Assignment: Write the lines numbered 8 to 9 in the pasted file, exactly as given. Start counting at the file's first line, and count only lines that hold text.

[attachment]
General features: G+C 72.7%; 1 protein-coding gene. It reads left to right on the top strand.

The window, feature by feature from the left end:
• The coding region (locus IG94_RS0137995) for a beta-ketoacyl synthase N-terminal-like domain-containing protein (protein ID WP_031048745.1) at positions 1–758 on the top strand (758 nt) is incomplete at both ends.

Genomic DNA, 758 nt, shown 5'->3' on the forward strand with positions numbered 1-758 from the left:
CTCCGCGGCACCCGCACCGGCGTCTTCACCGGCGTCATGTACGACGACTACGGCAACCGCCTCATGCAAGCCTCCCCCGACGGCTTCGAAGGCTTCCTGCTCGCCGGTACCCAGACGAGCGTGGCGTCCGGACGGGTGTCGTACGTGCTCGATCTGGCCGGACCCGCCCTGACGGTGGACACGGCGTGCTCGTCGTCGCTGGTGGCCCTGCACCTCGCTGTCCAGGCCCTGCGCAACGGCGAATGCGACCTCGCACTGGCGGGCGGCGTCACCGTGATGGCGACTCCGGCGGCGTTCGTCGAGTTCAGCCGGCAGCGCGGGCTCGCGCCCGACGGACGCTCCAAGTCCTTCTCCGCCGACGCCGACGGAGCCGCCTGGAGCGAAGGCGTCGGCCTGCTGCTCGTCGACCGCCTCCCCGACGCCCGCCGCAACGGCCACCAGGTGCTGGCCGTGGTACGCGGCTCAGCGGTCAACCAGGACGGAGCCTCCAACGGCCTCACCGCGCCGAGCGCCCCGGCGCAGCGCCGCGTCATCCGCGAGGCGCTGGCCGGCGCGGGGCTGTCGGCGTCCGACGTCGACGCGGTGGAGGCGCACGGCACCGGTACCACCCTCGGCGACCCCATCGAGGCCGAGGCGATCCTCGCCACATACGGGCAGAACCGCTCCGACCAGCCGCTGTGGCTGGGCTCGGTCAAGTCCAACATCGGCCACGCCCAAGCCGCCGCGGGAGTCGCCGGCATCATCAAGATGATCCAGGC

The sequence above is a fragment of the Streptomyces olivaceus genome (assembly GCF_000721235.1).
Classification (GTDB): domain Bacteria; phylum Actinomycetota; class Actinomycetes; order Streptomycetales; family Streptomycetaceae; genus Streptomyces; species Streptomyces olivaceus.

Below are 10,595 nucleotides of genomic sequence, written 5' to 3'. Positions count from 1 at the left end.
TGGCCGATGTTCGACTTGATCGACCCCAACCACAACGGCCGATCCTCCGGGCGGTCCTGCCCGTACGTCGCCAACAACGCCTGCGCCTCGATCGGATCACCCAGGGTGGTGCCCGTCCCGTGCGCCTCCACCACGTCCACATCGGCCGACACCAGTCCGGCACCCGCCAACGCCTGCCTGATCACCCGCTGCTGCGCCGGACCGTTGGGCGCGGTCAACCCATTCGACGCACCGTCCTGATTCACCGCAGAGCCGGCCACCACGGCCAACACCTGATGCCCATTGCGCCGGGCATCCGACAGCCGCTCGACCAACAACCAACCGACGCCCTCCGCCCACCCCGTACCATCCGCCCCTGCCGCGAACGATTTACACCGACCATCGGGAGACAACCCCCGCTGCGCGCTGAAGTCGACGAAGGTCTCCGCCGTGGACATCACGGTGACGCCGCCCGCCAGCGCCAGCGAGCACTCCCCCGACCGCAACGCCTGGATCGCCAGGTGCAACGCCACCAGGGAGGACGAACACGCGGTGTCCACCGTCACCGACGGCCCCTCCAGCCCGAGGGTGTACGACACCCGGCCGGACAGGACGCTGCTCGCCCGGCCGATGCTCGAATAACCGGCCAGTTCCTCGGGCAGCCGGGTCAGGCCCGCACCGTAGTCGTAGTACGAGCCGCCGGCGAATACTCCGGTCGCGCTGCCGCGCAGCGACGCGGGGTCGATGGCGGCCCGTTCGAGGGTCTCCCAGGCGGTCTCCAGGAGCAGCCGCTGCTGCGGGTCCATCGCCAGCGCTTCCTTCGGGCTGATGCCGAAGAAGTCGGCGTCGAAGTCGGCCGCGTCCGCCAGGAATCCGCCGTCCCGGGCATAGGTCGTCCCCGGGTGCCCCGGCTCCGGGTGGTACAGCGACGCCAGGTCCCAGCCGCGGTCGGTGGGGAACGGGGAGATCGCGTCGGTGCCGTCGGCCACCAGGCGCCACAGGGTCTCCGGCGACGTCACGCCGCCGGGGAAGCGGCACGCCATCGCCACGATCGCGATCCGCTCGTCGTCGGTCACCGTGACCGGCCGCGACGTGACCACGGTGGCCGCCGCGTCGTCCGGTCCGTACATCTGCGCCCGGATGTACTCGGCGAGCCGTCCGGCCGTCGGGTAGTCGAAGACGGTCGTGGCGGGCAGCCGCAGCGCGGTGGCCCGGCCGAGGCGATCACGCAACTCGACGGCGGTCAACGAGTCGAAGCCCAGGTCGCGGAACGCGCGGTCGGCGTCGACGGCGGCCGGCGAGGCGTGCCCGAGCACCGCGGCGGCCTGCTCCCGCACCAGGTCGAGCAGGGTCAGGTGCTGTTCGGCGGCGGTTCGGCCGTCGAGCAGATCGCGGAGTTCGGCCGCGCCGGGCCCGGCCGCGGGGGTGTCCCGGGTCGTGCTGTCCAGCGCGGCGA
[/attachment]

Below are 10,595 nucleotides of genomic sequence, written 5' to 3'. Positions count from 1 at the left end.
TGGCCGATGTTCGACTTGATCGACCCCAACCACAACGGCCGATCCTCCGGGCGGTCCTGCCCGTACGTCGCCAACAACGCCTGCGCCTCGATCGGATCACCCAGGGTGGTGCCCGTCCCGTGCGCCTCCACCACGTCCACATCGGCCGACACCAGTCCGGCACCCGCCAACGCCTGCCTGATCACCCGCTGCTGCGCCGGACCGTTGGGCGCGGTCAACCCATTCGACGCACCGTCCTGATTCACCGCAGAGCCGGCCACCACGGCCAACACCTGATGCCCATTGCGCCGGGCATCCGACAGCCGCTCGACCAACAACCAACCGACGCCCTCCGCCCACCCCGTACCATCCGCCCCTGCCGCGAACGATTTACACCGACCATCGGGAGACAACCCCCGCTGCGCGCTGAAGTCGACGAAGGTCTCCGCCGTGGACATCACGGTGACGCCGCCCGCCAGCGCCAGCGAGCACTCCCCCGACCGCAACGCCTGGATCGCCAGGTGCAACGCCACCAGGGAGGACGAACACGCGGTGTCCACCGTCACCGACGGCCCCTCCAGCCCGAGGGTGTACGACACCCGGCCGGACAGGACGCTGCTCGCCCGGCCGATGCTCGAATAACCGGCCAGTTCCTCGGGCAGCCGGGTCAGGCCCGCACCGTAGTCGTAGTACGAGCCGCCGGCGAATACTCCGGTCGCGCTGCCGCGCAGCGACGCGGGGTCGATGGCGGCCCGTTCGAGGGTCTCCCAGGCGGTCTCCAGGAGCAGCCGCTGCTGCGGGTCCATCGCCAGCGCTTCCTTCGGGCTGATGCCGAAGAAGTCGGCGTCGAAGTCGGCCGCGTCCGCCAGGAATCCGCCGTCCCGGGCATAGGTCGTCCCCGGGTGCCCCGGCTCCGGGTGGTACAGCGACGCCAGGTCCCAGCCGCGGTCGGTGGGGAACGGGGAGATCGCGTCGGTGCCGTCGGCCACCAGGCGCCACAGGGTCTCCGGCGACGTCACGCCGCCGGGGAAGCGGCACGCCATCGCCACGATCGCGATCCGCTCGTCGTCGGTCACCGTGACCGGCCGCGACGTGACCACGGTGGCCGCCGCGTCGTCCGGTCCGTACATCTGCGCCCGGATGTACTCGGCGAGCCGTCCGGCCGTCGGGTAGTCGAAGACGGTCGTGGCGGGCAGCCGCAGCGCGGTGGCCCGGCCGAGGCGATCACGCAACTCGACGGCGGTCAACGAGTCGAAGCCCAGGTCGCGGAACGCGCGGTCGGCGTCGACGGCGGCCGGCGAGGCGTGCCCGAGCACCGCGGCGGCCTGCTCCCGCACCAGGTCGAGCAGGGTCAGGTGCTGTTCGGCGGCGGTTCGGCCGTCGAGCAGATCGCGGAGTTCGGCCGCGCCGGGCCCGGCCGCGGGGGTGTCCCGGGTCGTGCTGTCCAGCGCGGCGA